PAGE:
Definitions for trivialˈtrɪv i əl
This page provides all possible meanings and translations of the word trivial
fiddling, footling, lilliputian, little, niggling, piddling, piffling, petty, picayune, trivial(adj)
(informal) small and of little importance
"a fiddling sum of money"; "a footling gesture"; "our worries are lilliputian compared with those of countries that are at war"; "a little (or small) matter"; "a dispute over niggling details"; "limited to petty enterprises"; "piffling efforts"; "giving a police officer a free meal may be against the law, but it seems to be a picayune infraction"
of little substance or significance
"a few superficial editorial changes"; "only trivial objections"
concerned with trivialities
"a trivial young woman"; "a trivial mind"
Of little significance or value.
Concerned with or involving trivia.
Relating to or designating the name of a species; specific as opposed to generic.
Of, relating to, or being the simplest possible case.
Pertaining to the trivium.
Indistinguishable in case of truth or falsity.
Origin: From trivialis, from trivium. Compare trivium, trivia.
found anywhere; common
ordinary; commonplace; trifling; vulgar
of little worth or importance; inconsiderable; trifling; petty; paltry; as, a trivial subject or affair
of or pertaining to the trivium
one of the three liberal arts forming the trivium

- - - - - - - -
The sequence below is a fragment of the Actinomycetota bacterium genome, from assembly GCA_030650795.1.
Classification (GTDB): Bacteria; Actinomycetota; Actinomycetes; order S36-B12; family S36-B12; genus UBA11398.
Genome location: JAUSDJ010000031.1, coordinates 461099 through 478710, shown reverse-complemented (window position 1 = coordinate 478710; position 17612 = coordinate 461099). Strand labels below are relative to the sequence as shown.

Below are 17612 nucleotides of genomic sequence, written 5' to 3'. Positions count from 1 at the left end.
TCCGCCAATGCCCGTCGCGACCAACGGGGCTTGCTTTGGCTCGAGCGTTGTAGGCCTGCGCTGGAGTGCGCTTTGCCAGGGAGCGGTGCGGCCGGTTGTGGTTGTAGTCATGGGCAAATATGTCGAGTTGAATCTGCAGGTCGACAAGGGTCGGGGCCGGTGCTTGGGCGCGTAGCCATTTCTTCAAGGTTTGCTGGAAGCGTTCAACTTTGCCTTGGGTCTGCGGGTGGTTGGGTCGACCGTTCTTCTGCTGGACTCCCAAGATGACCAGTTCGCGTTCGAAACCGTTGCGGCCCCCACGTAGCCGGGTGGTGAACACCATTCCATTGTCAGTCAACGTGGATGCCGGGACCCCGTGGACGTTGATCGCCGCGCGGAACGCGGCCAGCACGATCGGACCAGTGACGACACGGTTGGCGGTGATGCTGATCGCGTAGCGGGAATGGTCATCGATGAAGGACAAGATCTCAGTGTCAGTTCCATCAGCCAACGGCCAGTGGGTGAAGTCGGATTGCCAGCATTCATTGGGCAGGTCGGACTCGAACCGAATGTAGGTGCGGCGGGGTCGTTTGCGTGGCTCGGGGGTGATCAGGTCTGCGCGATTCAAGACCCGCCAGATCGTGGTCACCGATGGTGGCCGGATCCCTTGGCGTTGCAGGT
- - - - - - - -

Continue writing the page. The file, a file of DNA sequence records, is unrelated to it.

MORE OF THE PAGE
Chambers 20th Century Dictionary
triv′i-al, adj. that may be found anywhere, of little importance; trifling: common, vernacular.—v.i. Triv′ialise, to render paltry.—ns. Triv′ialism, a trivial matter or remark; Trivial′ity, the state or quality of being trivial: that which is trivial, a trifle.—adv. Triv′ially.—ns. Triv′ialness; Triv′ium, in medieval schools the name given to the first three liberal arts—viz. grammar, rhetoric, and logic. [L. trivialis, (lit.) 'at the cross-roads or public streets'—trivium, a place where three ways meet—tres, three, via, a way.]
The New Hacker's Dictionary
1. Too simple to bother detailing. 2. Not worth the speaker's time. 3. Complex, but solvable by methods so well known that anyone not utterly cretinous would have thought of them already. 4. Any problem one has already solved (some claim that hackish trivial usually evaluates to “I've seen it before”). Hackers' notions of triviality may be quite at variance with those of non-hackers. See nontrivial, uninteresting.The physicist Richard Feynman, who had the hacker nature to an amazing degree (see his essay “Los Alamos From Below” in Surely You're Joking, Mr. Feynman!), defined trivial theorem as “one that has already been proved”.
The numerical value of trivial in Chaldean Numerology is: 9
The numerical value of trivial in Pythagorean Numerology is: 1
Sample Sentences & Example Usage
The risk that he fails, however, is not trivial.
A good memory is one trained to forget the trivial.
The whole reason is a bit unclear, or a bit trivial.
Time has a wonderful way of weeding out the trivial.
I don't think what Barbie looks like is a trivial issue.
Images & Illustrations of trivial
Translations for trivial
From our Multilingual Translation Dictionary
- trivial, banalCatalan, Valencian
- triviální, druhový, bezvýznamnýCzech
- tühine, tavaline, argineEstonian
- mitätön, turhanaikainen, tyhjänpäiväinen, yksinkertainen, tavallinen, triviaaliFinnish
- anodin, trivial, banalFrench
- cumanta, suarachScottish Gaelic
- jelentéktelen, triviális, magától értetődő, közönséges, nyilvánvaló, útszéliHungarian
- banale, ordinario, insignificanteItalian
- 些細, つまらない, 蛇足, 自明, 通称, ありふれた, 枝葉, 末梢的Japanese
- kūrapa, meroitiMāori
- trywialny, błahyPolish
- банальный, тривиальный, обычный, ничтожный, мелкий, незначительныйRussian
- trivial, vanlig, enkel, ordinär, uppenbarSwedish
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